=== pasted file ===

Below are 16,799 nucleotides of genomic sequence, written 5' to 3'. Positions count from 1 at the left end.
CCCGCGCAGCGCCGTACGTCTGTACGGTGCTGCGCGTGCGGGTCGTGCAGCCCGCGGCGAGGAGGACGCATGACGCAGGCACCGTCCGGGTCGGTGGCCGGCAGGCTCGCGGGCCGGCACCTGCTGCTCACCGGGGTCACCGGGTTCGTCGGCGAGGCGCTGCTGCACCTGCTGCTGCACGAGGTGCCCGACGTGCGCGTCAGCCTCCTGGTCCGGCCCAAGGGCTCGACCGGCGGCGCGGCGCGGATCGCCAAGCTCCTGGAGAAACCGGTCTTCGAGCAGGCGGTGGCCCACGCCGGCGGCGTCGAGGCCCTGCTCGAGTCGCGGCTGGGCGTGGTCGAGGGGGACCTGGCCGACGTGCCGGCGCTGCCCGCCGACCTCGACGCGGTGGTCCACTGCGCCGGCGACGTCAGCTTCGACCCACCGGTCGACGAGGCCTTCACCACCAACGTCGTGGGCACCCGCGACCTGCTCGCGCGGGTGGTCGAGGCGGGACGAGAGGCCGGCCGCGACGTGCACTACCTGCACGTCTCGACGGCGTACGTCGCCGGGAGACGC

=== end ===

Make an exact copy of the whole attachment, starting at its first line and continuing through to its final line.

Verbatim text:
Below are 16,799 nucleotides of genomic sequence, written 5' to 3'. Positions count from 1 at the left end.
CCCGCGCAGCGCCGTACGTCTGTACGGTGCTGCGCGTGCGGGTCGTGCAGCCCGCGGCGAGGAGGACGCATGACGCAGGCACCGTCCGGGTCGGTGGCCGGCAGGCTCGCGGGCCGGCACCTGCTGCTCACCGGGGTCACCGGGTTCGTCGGCGAGGCGCTGCTGCACCTGCTGCTGCACGAGGTGCCCGACGTGCGCGTCAGCCTCCTGGTCCGGCCCAAGGGCTCGACCGGCGGCGCGGCGCGGATCGCCAAGCTCCTGGAGAAACCGGTCTTCGAGCAGGCGGTGGCCCACGCCGGCGGCGTCGAGGCCCTGCTCGAGTCGCGGCTGGGCGTGGTCGAGGGGGACCTGGCCGACGTGCCGGCGCTGCCCGCCGACCTCGACGCGGTGGTCCACTGCGCCGGCGACGTCAGCTTCGACCCACCGGTCGACGAGGCCTTCACCACCAACGTCGTGGGCACCCGCGACCTGCTCGCGCGGGTGGTCGAGGCGGGACGAGAGGCCGGCCGCGACGTGCACTACCTGCACGTCTCGACGGCGTACGTCGCCGGGAGACGC